Our report last week about the record-breaking August numbers for LATimes.com included the rather remarkable stat of 3.5 million page views registered by the relatively new blog “Ministry of Gossip.” So we thought we’d check in with Christie D’Zurilla (pictured), the USC print journalism and chemistry major (!) who runs the site. She began her career at the Orange County Register before landing at the Times feature-entertainment copy desk in 2003.
“When we started the blog from scratch, the idea of hitting a million monthly page views seemed outrageous,” D’Zurilla tells FishbowlLA via email, “until we did it the first full month out of the gate (thanks, Tiger Woods and Adam Lambert). One of the coolest things about our August numbers and what they represent is that our readers came for a variety of stories across the board, rather than spiking on some huge scandal that broke on a holiday weekend.”
D’Zurilla, who shares the Ministry page with fellow blogger Matt Donnelly, references one of his recent items as an example of the fringe benefits that come with increased traffic. “I was the first person to hunt down and interview the Old Spice Guy, Isaiah Mustafa, in February 2010. Back then, it took eight days before anyone found the story and picked it up–even counting our LAT compadres.”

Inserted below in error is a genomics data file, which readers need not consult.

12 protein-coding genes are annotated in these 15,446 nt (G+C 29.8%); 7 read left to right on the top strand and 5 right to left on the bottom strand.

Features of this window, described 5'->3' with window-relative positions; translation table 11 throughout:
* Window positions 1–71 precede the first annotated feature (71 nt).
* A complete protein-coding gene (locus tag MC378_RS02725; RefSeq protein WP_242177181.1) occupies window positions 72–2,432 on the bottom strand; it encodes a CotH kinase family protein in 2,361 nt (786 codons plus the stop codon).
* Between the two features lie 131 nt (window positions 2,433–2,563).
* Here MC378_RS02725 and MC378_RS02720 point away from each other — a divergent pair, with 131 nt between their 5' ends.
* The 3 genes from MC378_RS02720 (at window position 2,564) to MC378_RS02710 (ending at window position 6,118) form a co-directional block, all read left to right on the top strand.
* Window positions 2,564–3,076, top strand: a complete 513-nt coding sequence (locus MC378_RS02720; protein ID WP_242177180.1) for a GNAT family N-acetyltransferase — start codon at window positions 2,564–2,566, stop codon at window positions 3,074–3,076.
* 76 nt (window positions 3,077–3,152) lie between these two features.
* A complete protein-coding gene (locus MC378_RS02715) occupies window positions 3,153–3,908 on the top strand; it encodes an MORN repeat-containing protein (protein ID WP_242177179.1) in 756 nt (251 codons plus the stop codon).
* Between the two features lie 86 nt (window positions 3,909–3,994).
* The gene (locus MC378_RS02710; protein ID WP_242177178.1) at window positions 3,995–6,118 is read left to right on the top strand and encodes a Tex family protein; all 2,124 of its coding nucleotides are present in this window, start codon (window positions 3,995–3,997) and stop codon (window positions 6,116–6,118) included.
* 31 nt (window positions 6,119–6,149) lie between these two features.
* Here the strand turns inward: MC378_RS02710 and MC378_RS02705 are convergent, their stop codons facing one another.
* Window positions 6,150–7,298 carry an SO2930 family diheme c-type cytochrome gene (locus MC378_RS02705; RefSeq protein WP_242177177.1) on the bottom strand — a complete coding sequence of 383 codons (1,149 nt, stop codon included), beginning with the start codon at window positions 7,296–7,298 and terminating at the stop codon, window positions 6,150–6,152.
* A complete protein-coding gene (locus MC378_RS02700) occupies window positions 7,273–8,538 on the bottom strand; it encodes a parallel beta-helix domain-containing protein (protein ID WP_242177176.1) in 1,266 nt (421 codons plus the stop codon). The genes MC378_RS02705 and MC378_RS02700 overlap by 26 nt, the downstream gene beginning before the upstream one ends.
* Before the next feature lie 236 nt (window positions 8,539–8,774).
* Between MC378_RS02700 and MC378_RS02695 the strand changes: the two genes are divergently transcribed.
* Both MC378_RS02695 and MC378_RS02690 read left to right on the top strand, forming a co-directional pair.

“Contrast that with what happened during the most recent Primetime Emmys, when Matt got Aaron Sorkin to explain how he broke his nose. His dish was picked up within hours.”
Despite the fact that “gossip” is in the name of her blog, D’Zurilla says it’s really much more about reliable celebrity news, parties and red carpet coverage. The cheesecake is strictly a side dish. “Alas,” she jokes, “‘Ministry of Accurate News About Famous, Gorgeous, Ridiculous or Frequently Arrested People’ doesn’t have the same zip as ‘Ministry of Gossip.’”
Being anchored to the vast repository of LATimes.com resources offers other advantages. For example, during the Miley Cyrus bong-smoking scandal, D’Zurilla was able to quickly pull relevant information about salvia from the Health section. Still, she says today’s common language of celebrity news can easily be taken for granted.
“If you give it a chance, you might find that an exchange about a star’s bad behavior can turn into a larger discussion of ethics, morals, economics and the like,” she says. “Or you might just enjoy staring at the pictures and reading about the babies, and that’s OK too.”
Asked to identify some valued go-to sources of information, D’Zurilla says she has unfortunately had to learn to trust no one. That, and occasionally remind herself never to let anyone get a picture of her naked.
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